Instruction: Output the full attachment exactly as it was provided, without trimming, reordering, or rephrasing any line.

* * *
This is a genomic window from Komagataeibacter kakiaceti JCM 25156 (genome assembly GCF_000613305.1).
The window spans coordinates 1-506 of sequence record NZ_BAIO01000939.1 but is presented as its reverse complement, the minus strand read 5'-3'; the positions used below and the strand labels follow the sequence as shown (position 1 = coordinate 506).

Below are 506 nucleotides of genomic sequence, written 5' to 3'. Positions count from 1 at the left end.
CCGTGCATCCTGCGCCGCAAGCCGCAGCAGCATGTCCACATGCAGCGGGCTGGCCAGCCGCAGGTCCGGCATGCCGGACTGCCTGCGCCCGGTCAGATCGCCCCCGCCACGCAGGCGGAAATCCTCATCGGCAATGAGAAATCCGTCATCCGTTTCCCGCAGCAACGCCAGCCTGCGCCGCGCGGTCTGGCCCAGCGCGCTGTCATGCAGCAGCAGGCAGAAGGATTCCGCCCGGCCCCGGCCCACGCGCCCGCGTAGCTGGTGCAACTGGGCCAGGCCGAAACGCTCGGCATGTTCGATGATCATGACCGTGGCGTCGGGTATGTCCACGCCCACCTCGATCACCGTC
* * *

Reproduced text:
This is a genomic window from Komagataeibacter kakiaceti JCM 25156 (genome assembly GCF_000613305.1).
The window spans coordinates 1-506 of sequence record NZ_BAIO01000939.1 but is presented as its reverse complement, the minus strand read 5'-3'; the positions used below and the strand labels follow the sequence as shown (position 1 = coordinate 506).

Below are 506 nucleotides of genomic sequence, written 5' to 3'. Positions count from 1 at the left end.
CCGTGCATCCTGCGCCGCAAGCCGCAGCAGCATGTCCACATGCAGCGGGCTGGCCAGCCGCAGGTCCGGCATGCCGGACTGCCTGCGCCCGGTCAGATCGCCCCCGCCACGCAGGCGGAAATCCTCATCGGCAATGAGAAATCCGTCATCCGTTTCCCGCAGCAACGCCAGCCTGCGCCGCGCGGTCTGGCCCAGCGCGCTGTCATGCAGCAGCAGGCAGAAGGATTCCGCCCGGCCCCGGCCCACGCGCCCGCGTAGCTGGTGCAACTGGGCCAGGCCGAAACGCTCGGCATGTTCGATGATCATGACCGTGGCGTCGGGTATGTCCACGCCCACCTCGATCACCGTC